Comparative analysis of step and pulse time domain transmission techniques using laboratory sands and saline pore water
AuthorPeterson, Lars Matthew
AdvisorFerre, Ty P. A.
MetadataShow full item record
PublisherThe University of Arizona.
RightsCopyright © is held by the author. Digital access to this material is made possible by the University Libraries, University of Arizona. Further transmission, reproduction or presentation (such as public display or performance) of protected items is prohibited except with permission of the author.
AbstractStep and pulse time-domain transmission methods are used to measure the velocity of an electromagnetic signal transmitted through sand-filled columns with variable water content. Pore water electrical conductivities ranging from 0.3 dS/m to 10 dS/m are tested, and four different laboratory sands are used: #30, #60, graded, and a mixture of graded and #60 sand. While the composition of the electromagnetic signals used in each of the two methods is different, all other conditions at the time of measurement are identical; consequently, differences in the behavior of the methods are attributable to the variations in the composition of the step and pulse signals as well as differences between the time-picking methods of the two techniques. The relationship between the travel time of the signal and the volumetric water content of the sand column is shown to change with changing pore water salinity, and it changes at different rates for sands of different porosities. The slope of travel time versus volumetric water content increases with increasing pore water electrical conductivity when measured with a step signal. The slope of travel time versus volumetric water content decreases with increasing pore water electrical conductivity when a pulse signal is used. While the root mean square errors for the two techniques are similar, the magnitude of the change in slope is smaller for the step signal, suggesting that this method may give more precise measurements under field conditions where pore water electrical conductivity changes over time. The combination of the two measurement techniques is shown to provide more stable results over the range of pore water electrical conductivities tested, which remain closer to theoretically predicted values than either of the two methods used alone.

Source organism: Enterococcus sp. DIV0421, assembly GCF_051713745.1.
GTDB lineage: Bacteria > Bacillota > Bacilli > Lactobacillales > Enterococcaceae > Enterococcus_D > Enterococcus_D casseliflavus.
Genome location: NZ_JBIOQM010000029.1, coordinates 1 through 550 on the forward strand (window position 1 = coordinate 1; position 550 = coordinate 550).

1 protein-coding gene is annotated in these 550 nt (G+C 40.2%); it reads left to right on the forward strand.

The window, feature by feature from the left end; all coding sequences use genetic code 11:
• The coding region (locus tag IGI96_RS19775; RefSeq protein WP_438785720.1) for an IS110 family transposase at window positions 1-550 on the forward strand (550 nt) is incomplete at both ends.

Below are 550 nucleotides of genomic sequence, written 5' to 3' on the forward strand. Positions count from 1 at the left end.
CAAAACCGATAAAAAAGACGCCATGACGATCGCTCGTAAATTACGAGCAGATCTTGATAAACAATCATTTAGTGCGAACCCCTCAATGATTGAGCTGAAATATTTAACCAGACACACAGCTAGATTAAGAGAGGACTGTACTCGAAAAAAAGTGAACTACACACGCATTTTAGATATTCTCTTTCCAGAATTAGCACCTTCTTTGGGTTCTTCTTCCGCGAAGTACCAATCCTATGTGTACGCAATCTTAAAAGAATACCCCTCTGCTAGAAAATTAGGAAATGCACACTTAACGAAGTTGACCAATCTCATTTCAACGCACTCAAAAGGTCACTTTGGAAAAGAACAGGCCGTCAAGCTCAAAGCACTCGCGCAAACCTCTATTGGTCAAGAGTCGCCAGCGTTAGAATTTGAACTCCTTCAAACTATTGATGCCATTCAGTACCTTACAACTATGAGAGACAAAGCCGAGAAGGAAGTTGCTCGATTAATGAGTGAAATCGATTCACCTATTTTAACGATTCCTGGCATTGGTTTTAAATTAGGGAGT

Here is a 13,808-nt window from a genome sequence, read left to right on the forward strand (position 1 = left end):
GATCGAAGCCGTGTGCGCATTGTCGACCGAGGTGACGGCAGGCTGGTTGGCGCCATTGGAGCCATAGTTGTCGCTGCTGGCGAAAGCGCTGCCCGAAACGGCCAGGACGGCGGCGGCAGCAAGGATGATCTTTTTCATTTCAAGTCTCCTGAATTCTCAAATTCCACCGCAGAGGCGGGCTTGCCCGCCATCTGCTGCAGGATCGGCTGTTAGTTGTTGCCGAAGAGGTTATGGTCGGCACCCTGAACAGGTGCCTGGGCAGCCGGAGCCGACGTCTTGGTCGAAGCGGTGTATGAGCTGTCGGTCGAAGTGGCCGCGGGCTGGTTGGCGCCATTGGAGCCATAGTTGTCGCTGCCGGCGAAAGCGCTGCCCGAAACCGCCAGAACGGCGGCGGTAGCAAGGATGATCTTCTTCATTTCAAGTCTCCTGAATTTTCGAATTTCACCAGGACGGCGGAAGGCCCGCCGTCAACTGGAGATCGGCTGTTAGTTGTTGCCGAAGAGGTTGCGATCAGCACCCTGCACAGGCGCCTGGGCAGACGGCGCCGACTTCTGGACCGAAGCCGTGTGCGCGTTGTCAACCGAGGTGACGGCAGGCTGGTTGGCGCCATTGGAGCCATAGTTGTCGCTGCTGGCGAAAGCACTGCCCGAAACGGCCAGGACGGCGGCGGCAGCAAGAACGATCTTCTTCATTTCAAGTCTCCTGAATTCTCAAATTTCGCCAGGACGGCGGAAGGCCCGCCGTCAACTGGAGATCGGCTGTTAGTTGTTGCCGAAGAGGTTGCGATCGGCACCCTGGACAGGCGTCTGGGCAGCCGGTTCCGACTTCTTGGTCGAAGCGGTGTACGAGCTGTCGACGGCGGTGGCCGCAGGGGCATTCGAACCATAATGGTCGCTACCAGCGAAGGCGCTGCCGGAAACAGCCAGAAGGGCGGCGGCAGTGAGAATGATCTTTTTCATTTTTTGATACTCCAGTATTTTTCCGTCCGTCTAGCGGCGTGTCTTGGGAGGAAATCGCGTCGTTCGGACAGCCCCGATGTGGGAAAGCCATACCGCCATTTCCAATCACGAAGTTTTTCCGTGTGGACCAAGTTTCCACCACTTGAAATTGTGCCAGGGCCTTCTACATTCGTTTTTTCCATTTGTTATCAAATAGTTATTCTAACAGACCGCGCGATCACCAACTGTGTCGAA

Degree ProgramGraduate College
Hydrology and Water Resources